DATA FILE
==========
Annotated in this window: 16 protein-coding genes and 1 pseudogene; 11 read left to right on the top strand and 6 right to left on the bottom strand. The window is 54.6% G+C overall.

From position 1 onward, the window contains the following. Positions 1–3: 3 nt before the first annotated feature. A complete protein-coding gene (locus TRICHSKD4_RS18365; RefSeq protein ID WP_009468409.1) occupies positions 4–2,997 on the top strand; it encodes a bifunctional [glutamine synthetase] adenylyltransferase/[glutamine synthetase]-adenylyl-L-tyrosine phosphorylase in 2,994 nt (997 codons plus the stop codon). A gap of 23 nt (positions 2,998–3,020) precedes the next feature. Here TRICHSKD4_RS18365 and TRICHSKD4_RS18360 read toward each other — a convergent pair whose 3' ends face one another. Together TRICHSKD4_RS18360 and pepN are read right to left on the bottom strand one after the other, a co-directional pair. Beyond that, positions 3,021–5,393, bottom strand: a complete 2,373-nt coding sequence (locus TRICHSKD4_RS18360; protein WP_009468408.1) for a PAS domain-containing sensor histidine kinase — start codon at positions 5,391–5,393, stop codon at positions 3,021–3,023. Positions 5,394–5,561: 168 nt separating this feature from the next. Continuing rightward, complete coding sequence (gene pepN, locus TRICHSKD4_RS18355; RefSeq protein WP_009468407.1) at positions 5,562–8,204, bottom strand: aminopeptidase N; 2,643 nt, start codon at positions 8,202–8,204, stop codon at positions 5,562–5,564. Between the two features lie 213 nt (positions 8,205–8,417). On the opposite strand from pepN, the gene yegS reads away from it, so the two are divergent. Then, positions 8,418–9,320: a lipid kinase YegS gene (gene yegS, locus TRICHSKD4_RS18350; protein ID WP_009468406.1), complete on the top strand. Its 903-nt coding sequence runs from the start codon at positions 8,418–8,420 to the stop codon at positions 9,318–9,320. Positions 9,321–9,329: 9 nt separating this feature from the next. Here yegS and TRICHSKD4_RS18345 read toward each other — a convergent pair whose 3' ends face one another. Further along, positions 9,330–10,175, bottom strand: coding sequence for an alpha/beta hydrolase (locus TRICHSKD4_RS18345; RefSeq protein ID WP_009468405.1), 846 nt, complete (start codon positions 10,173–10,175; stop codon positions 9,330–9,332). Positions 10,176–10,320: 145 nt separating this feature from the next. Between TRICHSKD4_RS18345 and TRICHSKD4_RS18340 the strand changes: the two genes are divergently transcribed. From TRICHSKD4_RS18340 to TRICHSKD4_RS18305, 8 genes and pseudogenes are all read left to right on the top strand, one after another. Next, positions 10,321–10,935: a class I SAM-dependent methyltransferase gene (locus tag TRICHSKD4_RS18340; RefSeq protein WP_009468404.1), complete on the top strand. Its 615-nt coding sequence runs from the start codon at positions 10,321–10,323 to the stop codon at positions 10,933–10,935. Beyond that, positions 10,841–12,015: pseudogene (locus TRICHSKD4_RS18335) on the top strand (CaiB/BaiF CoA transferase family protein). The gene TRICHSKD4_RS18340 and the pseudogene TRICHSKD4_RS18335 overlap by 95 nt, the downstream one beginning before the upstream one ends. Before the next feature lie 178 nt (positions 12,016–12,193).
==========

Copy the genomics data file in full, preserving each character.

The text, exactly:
Annotated in this window: 16 protein-coding genes and 1 pseudogene; 11 read left to right on the top strand and 6 right to left on the bottom strand. The window is 54.6% G+C overall.

From position 1 onward, the window contains the following. Positions 1–3: 3 nt before the first annotated feature. A complete protein-coding gene (locus TRICHSKD4_RS18365; RefSeq protein ID WP_009468409.1) occupies positions 4–2,997 on the top strand; it encodes a bifunctional [glutamine synthetase] adenylyltransferase/[glutamine synthetase]-adenylyl-L-tyrosine phosphorylase in 2,994 nt (997 codons plus the stop codon). A gap of 23 nt (positions 2,998–3,020) precedes the next feature. Here TRICHSKD4_RS18365 and TRICHSKD4_RS18360 read toward each other — a convergent pair whose 3' ends face one another. Together TRICHSKD4_RS18360 and pepN are read right to left on the bottom strand one after the other, a co-directional pair. Beyond that, positions 3,021–5,393, bottom strand: a complete 2,373-nt coding sequence (locus TRICHSKD4_RS18360; protein WP_009468408.1) for a PAS domain-containing sensor histidine kinase — start codon at positions 5,391–5,393, stop codon at positions 3,021–3,023. Positions 5,394–5,561: 168 nt separating this feature from the next. Continuing rightward, complete coding sequence (gene pepN, locus TRICHSKD4_RS18355; RefSeq protein WP_009468407.1) at positions 5,562–8,204, bottom strand: aminopeptidase N; 2,643 nt, start codon at positions 8,202–8,204, stop codon at positions 5,562–5,564. Between the two features lie 213 nt (positions 8,205–8,417). On the opposite strand from pepN, the gene yegS reads away from it, so the two are divergent. Then, positions 8,418–9,320: a lipid kinase YegS gene (gene yegS, locus TRICHSKD4_RS18350; protein ID WP_009468406.1), complete on the top strand. Its 903-nt coding sequence runs from the start codon at positions 8,418–8,420 to the stop codon at positions 9,318–9,320. Positions 9,321–9,329: 9 nt separating this feature from the next. Here yegS and TRICHSKD4_RS18345 read toward each other — a convergent pair whose 3' ends face one another. Further along, positions 9,330–10,175, bottom strand: coding sequence for an alpha/beta hydrolase (locus TRICHSKD4_RS18345; RefSeq protein ID WP_009468405.1), 846 nt, complete (start codon positions 10,173–10,175; stop codon positions 9,330–9,332). Positions 10,176–10,320: 145 nt separating this feature from the next. Between TRICHSKD4_RS18345 and TRICHSKD4_RS18340 the strand changes: the two genes are divergently transcribed. From TRICHSKD4_RS18340 to TRICHSKD4_RS18305, 8 genes and pseudogenes are all read left to right on the top strand, one after another. Next, positions 10,321–10,935: a class I SAM-dependent methyltransferase gene (locus tag TRICHSKD4_RS18340; RefSeq protein WP_009468404.1), complete on the top strand. Its 615-nt coding sequence runs from the start codon at positions 10,321–10,323 to the stop codon at positions 10,933–10,935. Beyond that, positions 10,841–12,015: pseudogene (locus TRICHSKD4_RS18335) on the top strand (CaiB/BaiF CoA transferase family protein). The gene TRICHSKD4_RS18340 and the pseudogene TRICHSKD4_RS18335 overlap by 95 nt, the downstream one beginning before the upstream one ends. Before the next feature lie 178 nt (positions 12,016–12,193).